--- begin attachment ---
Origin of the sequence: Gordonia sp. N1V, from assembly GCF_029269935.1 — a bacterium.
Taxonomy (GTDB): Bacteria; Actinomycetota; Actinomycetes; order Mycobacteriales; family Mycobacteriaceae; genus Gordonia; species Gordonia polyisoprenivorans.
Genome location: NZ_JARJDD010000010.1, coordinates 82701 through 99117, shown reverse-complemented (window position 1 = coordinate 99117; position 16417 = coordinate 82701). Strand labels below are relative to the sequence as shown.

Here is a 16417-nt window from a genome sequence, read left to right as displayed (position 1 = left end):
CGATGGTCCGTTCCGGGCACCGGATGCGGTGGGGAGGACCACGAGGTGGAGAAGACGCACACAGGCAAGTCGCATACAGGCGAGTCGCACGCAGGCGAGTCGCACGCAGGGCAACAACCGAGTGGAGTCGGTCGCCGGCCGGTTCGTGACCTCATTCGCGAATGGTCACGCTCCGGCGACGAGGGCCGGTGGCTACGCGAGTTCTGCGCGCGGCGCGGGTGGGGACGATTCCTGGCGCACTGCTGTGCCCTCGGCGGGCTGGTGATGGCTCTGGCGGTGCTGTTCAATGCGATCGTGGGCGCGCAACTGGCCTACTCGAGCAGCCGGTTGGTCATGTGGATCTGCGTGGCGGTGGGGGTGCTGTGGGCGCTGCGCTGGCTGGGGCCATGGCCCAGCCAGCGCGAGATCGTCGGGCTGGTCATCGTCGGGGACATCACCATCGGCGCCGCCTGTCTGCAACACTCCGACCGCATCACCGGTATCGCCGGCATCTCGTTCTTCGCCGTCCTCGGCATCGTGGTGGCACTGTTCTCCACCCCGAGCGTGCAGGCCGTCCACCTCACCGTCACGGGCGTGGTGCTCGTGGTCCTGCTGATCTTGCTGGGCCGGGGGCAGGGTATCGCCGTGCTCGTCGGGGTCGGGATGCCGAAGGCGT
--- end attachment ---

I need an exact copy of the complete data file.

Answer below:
Origin of the sequence: Gordonia sp. N1V, from assembly GCF_029269935.1 — a bacterium.
Taxonomy (GTDB): Bacteria; Actinomycetota; Actinomycetes; order Mycobacteriales; family Mycobacteriaceae; genus Gordonia; species Gordonia polyisoprenivorans.
Genome location: NZ_JARJDD010000010.1, coordinates 82701 through 99117, shown reverse-complemented (window position 1 = coordinate 99117; position 16417 = coordinate 82701). Strand labels below are relative to the sequence as shown.

Here is a 16417-nt window from a genome sequence, read left to right as displayed (position 1 = left end):
CGATGGTCCGTTCCGGGCACCGGATGCGGTGGGGAGGACCACGAGGTGGAGAAGACGCACACAGGCAAGTCGCATACAGGCGAGTCGCACGCAGGCGAGTCGCACGCAGGGCAACAACCGAGTGGAGTCGGTCGCCGGCCGGTTCGTGACCTCATTCGCGAATGGTCACGCTCCGGCGACGAGGGCCGGTGGCTACGCGAGTTCTGCGCGCGGCGCGGGTGGGGACGATTCCTGGCGCACTGCTGTGCCCTCGGCGGGCTGGTGATGGCTCTGGCGGTGCTGTTCAATGCGATCGTGGGCGCGCAACTGGCCTACTCGAGCAGCCGGTTGGTCATGTGGATCTGCGTGGCGGTGGGGGTGCTGTGGGCGCTGCGCTGGCTGGGGCCATGGCCCAGCCAGCGCGAGATCGTCGGGCTGGTCATCGTCGGGGACATCACCATCGGCGCCGCCTGTCTGCAACACTCCGACCGCATCACCGGTATCGCCGGCATCTCGTTCTTCGCCGTCCTCGGCATCGTGGTGGCACTGTTCTCCACCCCGAGCGTGCAGGCCGTCCACCTCACCGTCACGGGCGTGGTGCTCGTGGTCCTGCTGATCTTGCTGGGCCGGGGGCAGGGTATCGCCGTGCTCGTCGGGGTCGGGATGCCGAAGGCGT